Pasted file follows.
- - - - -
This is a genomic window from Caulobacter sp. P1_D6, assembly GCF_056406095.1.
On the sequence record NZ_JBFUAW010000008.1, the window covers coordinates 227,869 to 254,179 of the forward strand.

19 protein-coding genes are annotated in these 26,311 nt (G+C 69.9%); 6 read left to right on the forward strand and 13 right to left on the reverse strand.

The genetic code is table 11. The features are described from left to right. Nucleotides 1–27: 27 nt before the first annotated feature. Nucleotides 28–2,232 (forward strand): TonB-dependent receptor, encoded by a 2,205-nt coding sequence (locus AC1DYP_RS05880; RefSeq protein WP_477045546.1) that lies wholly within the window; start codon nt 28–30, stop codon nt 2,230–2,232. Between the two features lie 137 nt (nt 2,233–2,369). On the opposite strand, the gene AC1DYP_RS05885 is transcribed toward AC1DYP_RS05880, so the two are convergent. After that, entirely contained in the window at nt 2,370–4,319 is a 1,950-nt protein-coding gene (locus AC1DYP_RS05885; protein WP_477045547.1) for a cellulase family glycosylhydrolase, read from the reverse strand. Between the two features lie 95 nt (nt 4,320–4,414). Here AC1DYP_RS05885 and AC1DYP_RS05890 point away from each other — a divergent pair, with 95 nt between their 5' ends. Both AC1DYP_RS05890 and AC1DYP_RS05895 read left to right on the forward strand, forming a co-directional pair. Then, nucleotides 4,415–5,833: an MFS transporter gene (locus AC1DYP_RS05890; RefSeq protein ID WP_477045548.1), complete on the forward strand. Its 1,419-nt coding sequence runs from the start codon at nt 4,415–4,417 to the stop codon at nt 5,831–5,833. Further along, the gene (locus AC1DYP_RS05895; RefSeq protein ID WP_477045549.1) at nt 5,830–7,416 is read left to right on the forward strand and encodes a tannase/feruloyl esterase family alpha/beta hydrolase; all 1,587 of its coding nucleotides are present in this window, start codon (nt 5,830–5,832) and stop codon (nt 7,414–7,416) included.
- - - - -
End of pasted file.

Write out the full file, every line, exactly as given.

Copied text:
This is a genomic window from Caulobacter sp. P1_D6, assembly GCF_056406095.1.
On the sequence record NZ_JBFUAW010000008.1, the window covers coordinates 227,869 to 254,179 of the forward strand.

19 protein-coding genes are annotated in these 26,311 nt (G+C 69.9%); 6 read left to right on the forward strand and 13 right to left on the reverse strand.

The genetic code is table 11. The features are described from left to right. Nucleotides 1–27: 27 nt before the first annotated feature. Nucleotides 28–2,232 (forward strand): TonB-dependent receptor, encoded by a 2,205-nt coding sequence (locus AC1DYP_RS05880; RefSeq protein WP_477045546.1) that lies wholly within the window; start codon nt 28–30, stop codon nt 2,230–2,232. Between the two features lie 137 nt (nt 2,233–2,369). On the opposite strand, the gene AC1DYP_RS05885 is transcribed toward AC1DYP_RS05880, so the two are convergent. After that, entirely contained in the window at nt 2,370–4,319 is a 1,950-nt protein-coding gene (locus AC1DYP_RS05885; protein WP_477045547.1) for a cellulase family glycosylhydrolase, read from the reverse strand. Between the two features lie 95 nt (nt 4,320–4,414). Here AC1DYP_RS05885 and AC1DYP_RS05890 point away from each other — a divergent pair, with 95 nt between their 5' ends. Both AC1DYP_RS05890 and AC1DYP_RS05895 read left to right on the forward strand, forming a co-directional pair. Then, nucleotides 4,415–5,833: an MFS transporter gene (locus AC1DYP_RS05890; RefSeq protein ID WP_477045548.1), complete on the forward strand. Its 1,419-nt coding sequence runs from the start codon at nt 4,415–4,417 to the stop codon at nt 5,831–5,833. Further along, the gene (locus AC1DYP_RS05895; RefSeq protein ID WP_477045549.1) at nt 5,830–7,416 is read left to right on the forward strand and encodes a tannase/feruloyl esterase family alpha/beta hydrolase; all 1,587 of its coding nucleotides are present in this window, start codon (nt 5,830–5,832) and stop codon (nt 7,414–7,416) included.